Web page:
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Good First Ski

nzupancicnzupancic Posts: 3 Baller
Hello everyone,
I've been skiing during the summers for years, and am starting to learn to slalom. While I am comfortable getting up and staying up on one ski, my experience has been with old equipment and a boat with a wake too big to do any high speed crossings.
I am joining my university's water ski team/club with the hopes of learning to run the course. They have a modern boat and equipment, but the team slalom ski is still pretty outdated. I am considering purchasing a ski, and was looking for some input from people that are more familiar with the market and characteristics of slalom skis.
The HO Carbon Omni, as described by reviewers, seems like it would be perfect for me, but is out of my price range, and there aren't really any used units available. I am looking for something in the $350-$400 range that has similar characteristics. While surfing online, I've seen a lot of Syndicate A2s that would fall in that range with bindings. Would this be a good option? I am open to any suggestions and advice you may have!



  • vtmechengvtmecheng Posts: 831 Crazy Baller
    Omni is a new ski for this year so you won't find many used yet. You will have better luck finding a Radar Senate or Connelly Carbon V.
  • Chef23Chef23 Posts: 6,051 Mega Baller
    I would look for some form of a Radar Senate which I think you can find in your price range.

    The A2 is a narrower high end ski and if you are just starting to run the course more width would help.

    Tho Omni would be good as well but it is a new model and would l8kely be hard to find at the price point you identified.
    Mark Shaffer
  • JTWJTW Posts: 8 Baller
    I’ve been doing a lot of coaching for beginners learning to run the course and we usually put them on an HO TX or similar crossover ski. The crossovers help a lot with stability at the slower speeds and longer line lengths but can just as easily be used at a competitive level as well.
  • SivotaSivota Posts: 138 Baller
    If you can take a step down from the carbon, a new HO Omni from Performance at $429.99 might be the way to go.
  • BraceMakerBraceMaker Posts: 4,437 Mega Baller
    Height weight and perhaps what team?

    Some programs you may progress very quickly others you may have less actual course time than others.

    Buy something and sell it next year, maybe a katana even.
  • Chef23Chef23 Posts: 6,051 Mega Baller
    I have a Katana which I have only free skied on at this point but I could definitely run 32 mph on it. If you need to slow down to 26 or 28 mph to get started the Katana would be a great ski to learn on.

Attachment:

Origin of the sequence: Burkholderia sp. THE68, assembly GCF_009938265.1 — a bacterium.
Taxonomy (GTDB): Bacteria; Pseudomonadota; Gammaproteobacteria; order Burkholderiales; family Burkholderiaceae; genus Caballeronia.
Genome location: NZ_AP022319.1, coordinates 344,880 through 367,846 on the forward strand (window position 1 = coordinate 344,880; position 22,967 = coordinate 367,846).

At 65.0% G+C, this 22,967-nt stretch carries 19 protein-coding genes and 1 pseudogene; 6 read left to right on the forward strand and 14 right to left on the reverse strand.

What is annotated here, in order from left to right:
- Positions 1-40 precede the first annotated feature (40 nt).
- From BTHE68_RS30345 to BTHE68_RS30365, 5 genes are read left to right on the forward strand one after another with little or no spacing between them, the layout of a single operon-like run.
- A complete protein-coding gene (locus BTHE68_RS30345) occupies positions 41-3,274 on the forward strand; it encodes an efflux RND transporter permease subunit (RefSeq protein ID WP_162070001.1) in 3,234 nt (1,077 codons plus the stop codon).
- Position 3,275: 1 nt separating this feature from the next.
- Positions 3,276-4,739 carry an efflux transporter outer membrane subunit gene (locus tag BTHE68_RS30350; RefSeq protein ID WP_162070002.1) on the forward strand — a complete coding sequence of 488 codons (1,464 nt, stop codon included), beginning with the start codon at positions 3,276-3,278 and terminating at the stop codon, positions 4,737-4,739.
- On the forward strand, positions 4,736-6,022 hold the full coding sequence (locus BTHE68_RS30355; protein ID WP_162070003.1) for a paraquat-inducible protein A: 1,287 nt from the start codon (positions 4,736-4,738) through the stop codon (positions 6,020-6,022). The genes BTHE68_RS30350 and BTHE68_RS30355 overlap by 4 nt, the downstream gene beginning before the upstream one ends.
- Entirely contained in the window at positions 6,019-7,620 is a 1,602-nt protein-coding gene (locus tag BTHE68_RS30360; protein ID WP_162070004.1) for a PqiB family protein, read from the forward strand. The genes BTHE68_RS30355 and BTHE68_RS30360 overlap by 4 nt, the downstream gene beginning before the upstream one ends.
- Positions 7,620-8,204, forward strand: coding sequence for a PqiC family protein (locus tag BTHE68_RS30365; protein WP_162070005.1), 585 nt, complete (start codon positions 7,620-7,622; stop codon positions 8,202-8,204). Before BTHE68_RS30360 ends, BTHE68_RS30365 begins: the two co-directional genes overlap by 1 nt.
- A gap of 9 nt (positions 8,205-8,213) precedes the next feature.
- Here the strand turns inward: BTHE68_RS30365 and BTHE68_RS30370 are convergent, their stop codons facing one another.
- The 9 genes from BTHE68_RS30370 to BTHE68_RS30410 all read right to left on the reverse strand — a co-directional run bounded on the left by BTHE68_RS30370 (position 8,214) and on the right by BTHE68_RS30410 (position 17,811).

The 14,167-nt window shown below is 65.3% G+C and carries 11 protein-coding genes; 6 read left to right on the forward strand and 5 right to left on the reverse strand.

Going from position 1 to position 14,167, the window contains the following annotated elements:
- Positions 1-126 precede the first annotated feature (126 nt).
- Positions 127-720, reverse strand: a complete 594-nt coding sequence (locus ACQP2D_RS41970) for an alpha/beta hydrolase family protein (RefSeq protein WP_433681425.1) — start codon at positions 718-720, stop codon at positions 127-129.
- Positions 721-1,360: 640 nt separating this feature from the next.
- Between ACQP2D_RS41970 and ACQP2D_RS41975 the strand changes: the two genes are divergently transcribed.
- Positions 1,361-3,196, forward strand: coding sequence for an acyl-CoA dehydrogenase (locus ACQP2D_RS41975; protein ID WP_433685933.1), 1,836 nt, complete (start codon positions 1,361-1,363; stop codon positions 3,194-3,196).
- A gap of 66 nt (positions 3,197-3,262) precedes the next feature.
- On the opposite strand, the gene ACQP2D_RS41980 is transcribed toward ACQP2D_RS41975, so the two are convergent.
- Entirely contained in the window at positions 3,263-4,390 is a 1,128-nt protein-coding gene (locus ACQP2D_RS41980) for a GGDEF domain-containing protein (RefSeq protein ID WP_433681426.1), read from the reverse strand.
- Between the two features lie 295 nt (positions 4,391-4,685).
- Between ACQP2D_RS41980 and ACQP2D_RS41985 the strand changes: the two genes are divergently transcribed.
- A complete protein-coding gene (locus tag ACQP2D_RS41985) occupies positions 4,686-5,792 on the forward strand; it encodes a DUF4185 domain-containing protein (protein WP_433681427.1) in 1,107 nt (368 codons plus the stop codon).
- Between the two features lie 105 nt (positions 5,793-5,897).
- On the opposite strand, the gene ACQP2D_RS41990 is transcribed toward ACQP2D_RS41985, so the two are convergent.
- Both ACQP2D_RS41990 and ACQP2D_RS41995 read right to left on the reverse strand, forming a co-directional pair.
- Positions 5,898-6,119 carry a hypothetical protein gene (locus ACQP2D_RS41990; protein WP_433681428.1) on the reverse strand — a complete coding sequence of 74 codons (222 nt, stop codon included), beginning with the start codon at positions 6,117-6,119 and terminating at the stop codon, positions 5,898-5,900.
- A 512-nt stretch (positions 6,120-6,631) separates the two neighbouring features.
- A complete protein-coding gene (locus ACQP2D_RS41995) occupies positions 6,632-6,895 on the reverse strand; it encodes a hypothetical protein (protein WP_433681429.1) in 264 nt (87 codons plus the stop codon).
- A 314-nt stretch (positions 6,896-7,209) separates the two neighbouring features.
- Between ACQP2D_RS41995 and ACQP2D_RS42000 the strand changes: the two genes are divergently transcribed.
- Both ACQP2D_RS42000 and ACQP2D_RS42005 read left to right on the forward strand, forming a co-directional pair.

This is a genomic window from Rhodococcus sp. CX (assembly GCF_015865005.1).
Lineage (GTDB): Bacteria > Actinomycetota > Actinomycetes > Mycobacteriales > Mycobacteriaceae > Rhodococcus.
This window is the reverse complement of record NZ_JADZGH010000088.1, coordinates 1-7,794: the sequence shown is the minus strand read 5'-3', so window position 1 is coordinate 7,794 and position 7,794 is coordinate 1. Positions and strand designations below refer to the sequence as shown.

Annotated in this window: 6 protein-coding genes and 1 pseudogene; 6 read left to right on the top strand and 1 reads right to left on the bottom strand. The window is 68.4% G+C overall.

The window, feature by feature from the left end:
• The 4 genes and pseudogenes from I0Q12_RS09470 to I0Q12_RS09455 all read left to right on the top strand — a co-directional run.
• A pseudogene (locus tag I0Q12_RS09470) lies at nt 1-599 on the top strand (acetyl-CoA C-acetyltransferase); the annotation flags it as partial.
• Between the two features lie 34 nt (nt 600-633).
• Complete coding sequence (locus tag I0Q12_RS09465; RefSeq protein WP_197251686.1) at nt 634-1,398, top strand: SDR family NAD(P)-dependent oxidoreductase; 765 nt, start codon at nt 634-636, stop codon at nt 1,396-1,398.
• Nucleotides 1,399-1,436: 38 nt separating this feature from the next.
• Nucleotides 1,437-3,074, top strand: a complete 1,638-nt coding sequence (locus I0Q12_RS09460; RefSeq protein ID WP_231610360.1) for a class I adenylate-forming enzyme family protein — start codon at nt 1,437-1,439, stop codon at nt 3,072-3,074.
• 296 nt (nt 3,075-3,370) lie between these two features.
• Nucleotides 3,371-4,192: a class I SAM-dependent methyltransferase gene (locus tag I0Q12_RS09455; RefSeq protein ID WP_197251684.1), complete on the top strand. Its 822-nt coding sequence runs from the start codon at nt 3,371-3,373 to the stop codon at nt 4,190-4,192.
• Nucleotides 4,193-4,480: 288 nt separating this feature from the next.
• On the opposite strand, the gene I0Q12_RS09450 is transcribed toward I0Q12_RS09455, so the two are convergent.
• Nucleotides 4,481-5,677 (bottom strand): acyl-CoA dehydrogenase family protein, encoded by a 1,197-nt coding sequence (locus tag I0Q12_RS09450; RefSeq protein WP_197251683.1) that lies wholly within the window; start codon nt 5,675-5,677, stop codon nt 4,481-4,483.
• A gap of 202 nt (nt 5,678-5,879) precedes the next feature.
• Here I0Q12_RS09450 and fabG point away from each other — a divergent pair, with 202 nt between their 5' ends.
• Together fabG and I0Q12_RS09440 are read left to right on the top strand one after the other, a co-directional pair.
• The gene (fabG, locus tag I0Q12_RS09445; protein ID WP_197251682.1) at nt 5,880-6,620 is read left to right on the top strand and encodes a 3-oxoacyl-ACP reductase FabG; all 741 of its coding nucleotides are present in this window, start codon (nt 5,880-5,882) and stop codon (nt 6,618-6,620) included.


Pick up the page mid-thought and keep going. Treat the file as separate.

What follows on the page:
Mark Shaffer
  • BraceMakerBraceMaker Posts: 4,437 Mega Baller
    When I started slaloming wide skis were things like the Connelly big daddy - they were these planks of PVC ski with aluminum top decks, about as stiff as a noodle that really couldn't turn and would stop dead in the water if you slowed the boat too much. As such I went through the typical riding a 68" world team obrien when I weighed 100 lbs, moving through mapple sieges, connelly concepts, Goode 9200, D3 Nomad and so forth.

    I think now if you wanted only one ski to be on a while I'd do the Omni, but for the purposes of learning I would probably start with a butter knife or Katana - Depending on what team you'll be joining it might be behind an older boat with 6 people in it, you will probably like having the ski later on too.
  • nzupancicnzupancic Posts: 3 Baller
    Thanks for the advice all around! @BraceMaker I’m 5’ 10” 140 lbs. It’s the University of Michigan ski team. As I understand it, it sounds like I could ski as much as I want and just pay for gas as long as I have a driver and observer to tag along.

    I’ve spent some time on ski it again and saw quite a few options in my price range for senates and Vs. I have my eye on a 2014 Senate C at the moment, if not the Connelly V BraceMaker linked. This brings me to a follow up question: how important is ski length for someone like me? According to the charts, a 65” ski would be ideal, but if I would go slightly longer, would it be an issue?
    Thanks again for all of your help!
  • BraceMakerBraceMaker Posts: 4,437 Mega Baller
    @nzupancic - The length does matter quite a good bit, you are taller at 5'10" but very light.

    Some skis you'd be 65" and some skis 66" have to check ski by ski and particularly the speed, for instance a ski like a connelly V you'd be in the 65 but a GT you really would want the 66 particularly when running slower. I sort of weighed out of the 66" ski as I reached the 175/180 range and now run 67's.
  • nzupancicnzupancic Posts: 3 Baller
    edited July 2018
    Glad I asked about the length, thanks again for the input. @TacticalSpeed messaged me this steal:

    It's a 2016 Connelly V, brand new, for $270. I managed to get the last 65" (recommended length for my weight via Connelly) with medium bindings included. Couldn't turn it down at that price, especially with the included bindings that usually cost an extra hundred fifty bucks or more. From what I've read and researched, I think it'll end up being a perfect first ski for me. Thanks again to all of you for helping me reach this decision! I'm excited to hit the lake just as soon as it gets here.
  • shansen345shansen345 Posts: 181 Baller
    Check out Ski-It-Again for a used Radar Senate. Any flavor will do, but the Graphite is a nice balance of performance and affordability IMO. Wiley's also has some close-out deals sometimes.
  • shansen345shansen345 Posts: 181 Baller
    D3 Quest or X7 (kinda the same ski) might also be a good place to start if you find one for a good price. Very stable ski.
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